Bullying and Harassment
The Governing Board recognizes the harmful effects of bullying and harassment on student learning and school attendance and desires to provide safe school environments that protect students from physical and emotional harm. District employees shall establish student safety as a high priority and shall not tolerate bullying or harassment of any student. No individual or group shall, through physical, written, verbal, or other means, harass, sexually harass, threaten, intimidate, retaliate, cyberbully, cause bodily injury to, or engage in hate-motivated behavior against any student or school personnel. Strategies for addressing bullying and harassment in District schools shall be developed with involvement of key stakeholders, including students, parents/guardians, and staff, and may be incorporated into the comprehensive safety plan, the local control and accountability plan, and other applicable District and school plans.
Bullying can be based on a protected class, as defined in SFUSD Board Policy 1312.3, SFUSD Board Policy 5145.9 and SFUSD Administrative Regulation 5131.2, or can be based on other unknown reasons. As appropriate, the Superintendent or designee may collaborate with law enforcement, courts, social services, mental health services, other agencies, and community organizations in the development and implementation of joint strategies to promote safety in schools and the community and to provide services for alleged targets and perpetrators of bullying. Recognizing that bullying and harassing behavior can also be hate-motivated behavior, the Superintendent's designee shall develop effective prevention strategies and response plans, providing assistance to students affected by hate-motivated behavior, and/or educating students who have perpetrated hate-motivated acts as set forth in BP 5145.9.
Protected Class: Unlawful discrimination, including discriminatory harassment, intimidation, and bullying targeted at any student by anyone, based on the student's actual or perceived race, color, ancestry, national origin, nationality, ethnicity, ethnic group identification, age, religion, marital or parental status, physical or mental disability, sex, sexual orientation, gender, gender identity, gender expression, or genetic information or association with a person or group with one or more of these actual or perceived characteristics.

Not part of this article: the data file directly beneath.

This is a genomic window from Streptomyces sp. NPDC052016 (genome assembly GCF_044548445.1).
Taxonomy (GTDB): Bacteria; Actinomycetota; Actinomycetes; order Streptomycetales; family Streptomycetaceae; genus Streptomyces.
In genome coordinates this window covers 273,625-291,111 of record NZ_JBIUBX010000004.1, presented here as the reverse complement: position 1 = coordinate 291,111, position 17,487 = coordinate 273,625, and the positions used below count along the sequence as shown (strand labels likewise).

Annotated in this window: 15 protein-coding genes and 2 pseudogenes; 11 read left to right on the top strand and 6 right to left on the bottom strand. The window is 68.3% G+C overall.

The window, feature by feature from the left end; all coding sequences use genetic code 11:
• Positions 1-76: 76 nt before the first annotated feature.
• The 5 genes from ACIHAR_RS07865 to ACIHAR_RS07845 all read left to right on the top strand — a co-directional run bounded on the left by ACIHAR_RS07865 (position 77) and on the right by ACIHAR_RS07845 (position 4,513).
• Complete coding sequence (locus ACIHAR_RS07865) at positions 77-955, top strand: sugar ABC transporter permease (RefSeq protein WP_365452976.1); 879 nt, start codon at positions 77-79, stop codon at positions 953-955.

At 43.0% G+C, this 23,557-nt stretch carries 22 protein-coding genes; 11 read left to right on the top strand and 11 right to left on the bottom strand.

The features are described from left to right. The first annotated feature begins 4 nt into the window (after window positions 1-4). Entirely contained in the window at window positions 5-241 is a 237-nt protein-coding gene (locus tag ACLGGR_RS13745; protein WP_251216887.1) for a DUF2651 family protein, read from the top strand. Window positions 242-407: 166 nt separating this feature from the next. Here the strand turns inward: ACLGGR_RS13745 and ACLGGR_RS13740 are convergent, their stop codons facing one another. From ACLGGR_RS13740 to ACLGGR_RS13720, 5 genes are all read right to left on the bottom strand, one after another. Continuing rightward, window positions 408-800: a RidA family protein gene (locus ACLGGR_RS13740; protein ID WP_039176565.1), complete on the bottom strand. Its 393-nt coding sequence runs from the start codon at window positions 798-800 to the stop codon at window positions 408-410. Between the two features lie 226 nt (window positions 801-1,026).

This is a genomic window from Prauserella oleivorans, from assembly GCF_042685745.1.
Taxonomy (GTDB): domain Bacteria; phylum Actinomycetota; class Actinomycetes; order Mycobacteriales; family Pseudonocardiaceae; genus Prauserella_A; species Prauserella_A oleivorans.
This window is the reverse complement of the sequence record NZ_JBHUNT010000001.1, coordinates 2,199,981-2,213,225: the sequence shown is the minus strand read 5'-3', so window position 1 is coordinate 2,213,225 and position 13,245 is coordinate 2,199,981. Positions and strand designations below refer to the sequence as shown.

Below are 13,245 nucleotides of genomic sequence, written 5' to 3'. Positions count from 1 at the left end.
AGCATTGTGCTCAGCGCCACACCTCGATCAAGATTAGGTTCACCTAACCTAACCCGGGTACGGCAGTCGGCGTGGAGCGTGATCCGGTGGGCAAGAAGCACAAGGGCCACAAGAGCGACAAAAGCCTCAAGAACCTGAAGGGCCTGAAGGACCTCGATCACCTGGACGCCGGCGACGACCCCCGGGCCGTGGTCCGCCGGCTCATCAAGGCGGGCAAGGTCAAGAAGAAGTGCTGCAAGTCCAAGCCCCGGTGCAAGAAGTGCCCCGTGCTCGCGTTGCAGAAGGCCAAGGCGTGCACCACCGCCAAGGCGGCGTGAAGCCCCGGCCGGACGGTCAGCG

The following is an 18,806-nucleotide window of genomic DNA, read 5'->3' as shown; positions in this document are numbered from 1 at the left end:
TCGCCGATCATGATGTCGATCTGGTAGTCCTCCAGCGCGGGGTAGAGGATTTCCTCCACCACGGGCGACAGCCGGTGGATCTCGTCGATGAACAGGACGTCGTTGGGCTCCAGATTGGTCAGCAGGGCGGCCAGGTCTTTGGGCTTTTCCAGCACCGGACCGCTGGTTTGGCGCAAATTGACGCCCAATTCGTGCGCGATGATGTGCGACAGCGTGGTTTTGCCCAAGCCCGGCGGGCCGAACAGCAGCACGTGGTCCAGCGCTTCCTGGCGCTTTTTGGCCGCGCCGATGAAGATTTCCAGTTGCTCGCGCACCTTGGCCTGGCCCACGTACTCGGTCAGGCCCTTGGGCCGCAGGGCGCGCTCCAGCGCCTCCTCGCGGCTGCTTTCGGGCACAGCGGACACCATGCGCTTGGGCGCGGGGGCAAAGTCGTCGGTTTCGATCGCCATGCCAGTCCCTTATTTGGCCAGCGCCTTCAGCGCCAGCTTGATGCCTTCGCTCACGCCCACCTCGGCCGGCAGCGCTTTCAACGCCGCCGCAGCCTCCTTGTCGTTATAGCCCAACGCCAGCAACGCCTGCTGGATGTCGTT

Bullying (CA Education Code 48900(r)): For the conduct to meet the definition of bullying for the purpose of this offense, it must be “any severe or pervasive physical or verbal act or conduct, including communications made in writing or by means of any electronic act, and including one or more acts committed by a student or group of students, inclusive of acts described in Education Code sections 48900.2, 48900.3, or 48900.4, directed toward one or more students that has or can cause a reasonable student to experience one or one or more of the following:
- Fear of harm to themselves or property,
- Substantial detrimental effect on the student’s physical or mental health,
- Substantial interference with the student’s academic performance,
- Substantial interference with the student’s ability to fully participate in or benefit from the services, activities, or privileges provided by a school.
Hazing (Education Code 48900(q)): A method of initiation or pre-initiation into an organization or group which is likely to cause serious bodily injury, personal degradation or disgrace resulting in physical or mental harm to a student.
Cyber Bullying: Includes, but is not limited to, transmission of communications or posting of harassing messages, direct threats, or other harmful texts, sounds, or images on the Internet, social networking sites, or other digital technologies using a cell phone or, computer, or any wireless communication device. Cyberbullying also includes breaking into another person’s electronic account and assuming that person’s identity in order to damage that person’s reputation. Cyber sexual harassment/bullying includes sharing of naked body parts or sexually suggestive pictures of another student through text message, social media, or other electronic means, which then creates a hostile school environment. This would be deemed cyber sexual bullying/harassment.
Student Conflicts: Not all incidents and student conflict amount to “bullying” or “harassment". Incidents that do not amount to bullying or harassment include, but are not limited to: disagreements or conflict between students, incidental injuries, a single incident, mutual combat between students, and if a particular student comes into contact/injures/upsets another student without that other student being the intended target.
Harassment: Unwelcome conduct that is based on race, color, religion, sex, national origin, age, disability, or genetic information. Prohibited harassment also includes intentionally engaging in harassment, threats, or intimidation, directed against school district personnel or students, that is sufficiently severe or pervasive to have the actual and reasonably expected effect of materially disrupting classwork, creating substantial disorder, and invading the rights of either school personnel or student by creating an intimidating or hostile educational environment.
Reporting Party: A student who reports that they are the victim of conduct that would constitute bullying or harassment.
Responding Party: A student who has been reported to have performed conduct that could constitute bullying or harassment.